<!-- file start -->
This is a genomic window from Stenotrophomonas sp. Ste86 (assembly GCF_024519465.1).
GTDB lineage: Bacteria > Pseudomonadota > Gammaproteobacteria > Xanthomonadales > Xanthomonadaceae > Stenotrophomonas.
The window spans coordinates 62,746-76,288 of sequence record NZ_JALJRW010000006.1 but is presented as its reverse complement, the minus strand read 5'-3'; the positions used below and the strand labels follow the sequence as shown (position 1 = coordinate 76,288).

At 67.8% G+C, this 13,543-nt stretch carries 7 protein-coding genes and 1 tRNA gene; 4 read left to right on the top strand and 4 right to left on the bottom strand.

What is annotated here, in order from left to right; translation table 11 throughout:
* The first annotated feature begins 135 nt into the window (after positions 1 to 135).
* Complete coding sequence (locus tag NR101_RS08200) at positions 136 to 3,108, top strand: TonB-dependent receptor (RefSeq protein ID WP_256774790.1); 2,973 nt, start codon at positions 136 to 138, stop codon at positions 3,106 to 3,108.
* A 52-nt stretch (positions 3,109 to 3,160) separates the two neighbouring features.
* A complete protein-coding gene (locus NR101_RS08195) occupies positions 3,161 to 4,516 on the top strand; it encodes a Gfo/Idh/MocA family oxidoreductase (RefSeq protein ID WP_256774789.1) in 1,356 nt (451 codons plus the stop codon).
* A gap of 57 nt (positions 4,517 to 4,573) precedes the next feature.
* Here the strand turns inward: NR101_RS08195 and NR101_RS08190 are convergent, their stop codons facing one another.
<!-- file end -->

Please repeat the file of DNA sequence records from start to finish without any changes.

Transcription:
This is a genomic window from Stenotrophomonas sp. Ste86 (assembly GCF_024519465.1).
GTDB lineage: Bacteria > Pseudomonadota > Gammaproteobacteria > Xanthomonadales > Xanthomonadaceae > Stenotrophomonas.
The window spans coordinates 62,746-76,288 of sequence record NZ_JALJRW010000006.1 but is presented as its reverse complement, the minus strand read 5'-3'; the positions used below and the strand labels follow the sequence as shown (position 1 = coordinate 76,288).

At 67.8% G+C, this 13,543-nt stretch carries 7 protein-coding genes and 1 tRNA gene; 4 read left to right on the top strand and 4 right to left on the bottom strand.

What is annotated here, in order from left to right; translation table 11 throughout:
* The first annotated feature begins 135 nt into the window (after positions 1 to 135).
* Complete coding sequence (locus tag NR101_RS08200) at positions 136 to 3,108, top strand: TonB-dependent receptor (RefSeq protein ID WP_256774790.1); 2,973 nt, start codon at positions 136 to 138, stop codon at positions 3,106 to 3,108.
* A 52-nt stretch (positions 3,109 to 3,160) separates the two neighbouring features.
* A complete protein-coding gene (locus NR101_RS08195) occupies positions 3,161 to 4,516 on the top strand; it encodes a Gfo/Idh/MocA family oxidoreductase (RefSeq protein ID WP_256774789.1) in 1,356 nt (451 codons plus the stop codon).
* A gap of 57 nt (positions 4,517 to 4,573) precedes the next feature.
* Here the strand turns inward: NR101_RS08195 and NR101_RS08190 are convergent, their stop codons facing one another.